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Guilt aversion revisited: An experimental test of a new model

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  • Kawagoe, Toshiji
  • Narita, Yusuke

Abstract

In this paper, we experimentally investigate the guilt aversion hypothesis by using a trust game with pre-play communication. For this purpose, we first develop a new version of guilt aversion called personal guilt aversion. It is shown that the new version is consistent with extant experimental results in the literature and thus cannot be rejected by any of them. Given this observation, we then design an experiment that can test the new as well as original versions of the guilt aversion hypothesis. In contrast to the prediction of both versions of the hypothesis, we find that the correlation between elicited beliefs and (trustful or trustworthy) behavior is almost zero even in an environment with pre-play communication. Thus, our experimental result provides a case against the guilt aversion hypothesis.

Suggested Citation

  • Kawagoe, Toshiji & Narita, Yusuke, 2014. "Guilt aversion revisited: An experimental test of a new model," Journal of Economic Behavior & Organization, Elsevier, vol. 102(C), pages 1-9.
  • Handle: RePEc:eee:jeborg:v:102:y:2014:i:c:p:1-9 DOI: 10.1016/j.jebo.2014.02.020
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    References listed on IDEAS

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    Citations

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    Cited by:

    1. Shoji, Masahiro, 2017. "Eliciting Guilt Sensitivity to Predict Real-World Behavior," MPRA Paper 81451, University Library of Munich, Germany.
    2. Khalmetski, Kiryl, 2016. "Testing guilt aversion with an exogenous shift in beliefs," Games and Economic Behavior, Elsevier, vol. 97(C), pages 110-119.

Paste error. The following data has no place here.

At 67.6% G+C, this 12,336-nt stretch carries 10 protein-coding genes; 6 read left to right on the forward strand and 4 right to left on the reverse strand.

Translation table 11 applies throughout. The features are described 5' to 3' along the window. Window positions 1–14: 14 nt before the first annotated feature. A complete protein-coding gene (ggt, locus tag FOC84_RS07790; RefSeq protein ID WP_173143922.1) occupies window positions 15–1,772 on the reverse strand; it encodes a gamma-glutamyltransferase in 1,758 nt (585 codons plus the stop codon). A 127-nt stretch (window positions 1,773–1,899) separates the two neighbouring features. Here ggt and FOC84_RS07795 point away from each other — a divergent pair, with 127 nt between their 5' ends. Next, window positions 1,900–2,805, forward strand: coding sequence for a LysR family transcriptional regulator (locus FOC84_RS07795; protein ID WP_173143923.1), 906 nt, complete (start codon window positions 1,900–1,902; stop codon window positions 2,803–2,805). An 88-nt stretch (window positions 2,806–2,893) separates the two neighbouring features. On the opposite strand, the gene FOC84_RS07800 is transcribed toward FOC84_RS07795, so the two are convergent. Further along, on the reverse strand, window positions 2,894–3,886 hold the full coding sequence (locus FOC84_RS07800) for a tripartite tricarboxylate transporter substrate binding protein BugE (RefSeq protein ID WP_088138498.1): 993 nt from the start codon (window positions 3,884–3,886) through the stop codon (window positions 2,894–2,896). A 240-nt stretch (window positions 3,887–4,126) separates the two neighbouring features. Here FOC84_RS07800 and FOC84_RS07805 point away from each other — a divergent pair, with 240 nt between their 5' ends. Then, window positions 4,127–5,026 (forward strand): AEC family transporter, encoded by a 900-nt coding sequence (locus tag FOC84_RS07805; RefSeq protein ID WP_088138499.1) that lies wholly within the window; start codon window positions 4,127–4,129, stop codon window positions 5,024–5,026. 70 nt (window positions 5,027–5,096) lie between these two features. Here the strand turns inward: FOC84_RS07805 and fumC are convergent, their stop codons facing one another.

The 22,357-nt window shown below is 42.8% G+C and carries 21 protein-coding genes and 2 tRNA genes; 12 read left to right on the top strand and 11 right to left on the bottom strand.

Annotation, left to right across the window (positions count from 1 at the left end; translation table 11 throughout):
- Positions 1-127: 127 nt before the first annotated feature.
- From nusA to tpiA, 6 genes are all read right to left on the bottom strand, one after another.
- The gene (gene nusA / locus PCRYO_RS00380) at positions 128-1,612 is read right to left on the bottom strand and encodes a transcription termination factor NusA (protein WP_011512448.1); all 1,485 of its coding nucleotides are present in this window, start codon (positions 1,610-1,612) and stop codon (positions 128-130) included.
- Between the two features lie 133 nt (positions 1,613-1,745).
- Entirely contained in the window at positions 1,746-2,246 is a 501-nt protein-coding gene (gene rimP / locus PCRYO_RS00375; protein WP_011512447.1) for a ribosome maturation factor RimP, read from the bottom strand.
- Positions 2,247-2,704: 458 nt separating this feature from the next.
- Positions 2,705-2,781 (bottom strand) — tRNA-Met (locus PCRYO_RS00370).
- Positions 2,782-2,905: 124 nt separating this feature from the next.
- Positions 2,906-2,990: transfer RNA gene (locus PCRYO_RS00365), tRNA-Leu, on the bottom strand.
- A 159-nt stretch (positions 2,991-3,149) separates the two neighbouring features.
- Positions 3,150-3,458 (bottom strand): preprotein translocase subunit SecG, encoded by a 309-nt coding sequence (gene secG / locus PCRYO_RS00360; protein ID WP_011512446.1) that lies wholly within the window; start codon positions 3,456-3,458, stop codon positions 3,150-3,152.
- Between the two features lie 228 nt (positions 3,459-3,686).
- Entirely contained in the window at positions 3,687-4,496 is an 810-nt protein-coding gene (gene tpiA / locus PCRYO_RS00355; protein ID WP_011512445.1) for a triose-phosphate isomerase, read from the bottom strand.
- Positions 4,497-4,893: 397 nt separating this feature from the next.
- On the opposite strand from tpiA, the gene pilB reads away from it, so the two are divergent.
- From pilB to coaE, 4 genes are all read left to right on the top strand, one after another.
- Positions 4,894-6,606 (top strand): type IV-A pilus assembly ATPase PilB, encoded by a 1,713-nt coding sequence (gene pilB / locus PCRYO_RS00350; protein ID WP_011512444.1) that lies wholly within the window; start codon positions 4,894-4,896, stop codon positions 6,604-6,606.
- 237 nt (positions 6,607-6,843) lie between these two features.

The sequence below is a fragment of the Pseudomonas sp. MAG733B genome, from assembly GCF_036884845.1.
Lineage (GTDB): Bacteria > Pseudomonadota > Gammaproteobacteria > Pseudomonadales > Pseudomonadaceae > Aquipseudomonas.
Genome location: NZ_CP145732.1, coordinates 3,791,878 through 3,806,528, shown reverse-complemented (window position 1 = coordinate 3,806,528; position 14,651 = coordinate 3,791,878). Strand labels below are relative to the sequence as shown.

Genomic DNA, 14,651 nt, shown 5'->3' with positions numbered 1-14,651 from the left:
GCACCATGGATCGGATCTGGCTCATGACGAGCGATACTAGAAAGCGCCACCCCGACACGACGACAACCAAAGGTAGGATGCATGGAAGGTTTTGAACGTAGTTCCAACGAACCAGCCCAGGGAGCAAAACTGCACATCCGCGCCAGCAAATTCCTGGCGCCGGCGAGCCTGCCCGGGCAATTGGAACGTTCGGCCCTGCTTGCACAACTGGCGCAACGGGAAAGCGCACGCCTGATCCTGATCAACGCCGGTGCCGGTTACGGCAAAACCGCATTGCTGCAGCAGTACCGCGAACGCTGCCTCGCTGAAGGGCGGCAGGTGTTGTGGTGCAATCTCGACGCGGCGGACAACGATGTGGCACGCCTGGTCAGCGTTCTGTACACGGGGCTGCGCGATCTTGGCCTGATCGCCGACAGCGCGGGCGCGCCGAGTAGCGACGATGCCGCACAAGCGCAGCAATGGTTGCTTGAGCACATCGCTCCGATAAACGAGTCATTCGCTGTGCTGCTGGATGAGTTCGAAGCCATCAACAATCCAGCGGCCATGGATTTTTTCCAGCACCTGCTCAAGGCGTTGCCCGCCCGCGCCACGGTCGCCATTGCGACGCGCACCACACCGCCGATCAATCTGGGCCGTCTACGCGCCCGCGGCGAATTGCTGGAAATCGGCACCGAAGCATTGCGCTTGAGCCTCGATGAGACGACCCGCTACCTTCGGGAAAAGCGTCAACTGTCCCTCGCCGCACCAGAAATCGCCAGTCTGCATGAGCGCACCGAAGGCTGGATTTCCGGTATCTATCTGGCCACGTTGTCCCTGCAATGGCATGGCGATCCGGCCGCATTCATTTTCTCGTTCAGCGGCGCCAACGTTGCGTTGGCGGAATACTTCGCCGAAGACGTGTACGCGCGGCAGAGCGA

3. Hauge, Karen Evelyn, 2016. "Generosity and guilt: The role of beliefs and moral standards of others," Journal of Economic Psychology, Elsevier, vol. 54(C), pages 35-43.
    4. Pelligra, Vittorio & Reggiani, Tommaso G. & Zizzo, Daniel John, 2016. "Responding to (Un)Reasonable Requests," IZA Discussion Papers 10189, Institute for the Study of Labor (IZA).
    5. repec:spr:jesaex:v:3:y:2017:i:2:d:10.1007_s40881-017-0043-0 is not listed on IDEAS
    6. Khalmetski, Kiryl & Ockenfels, Axel & Werner, Peter, 2015. "Surprising gifts: Theory and laboratory evidence," Journal of Economic Theory, Elsevier, vol. 159(PA), pages 163-208.
    7. Eric Cardella, 2016. "Exploiting the guilt aversion of others: do agents do it and is it effective?," Theory and Decision, Springer, vol. 80(4), pages 523-560, April.

    More about this item

    Keywords

    Guilt aversion; Trust; Belief; Communication; Experiment;

    JEL classification:

    • C72 - Mathematical and Quantitative Methods - - Game Theory and Bargaining Theory - - - Noncooperative Games
    • C92 - Mathematical and Quantitative Methods - - Design of Experiments - - - Laboratory, Group Behavior

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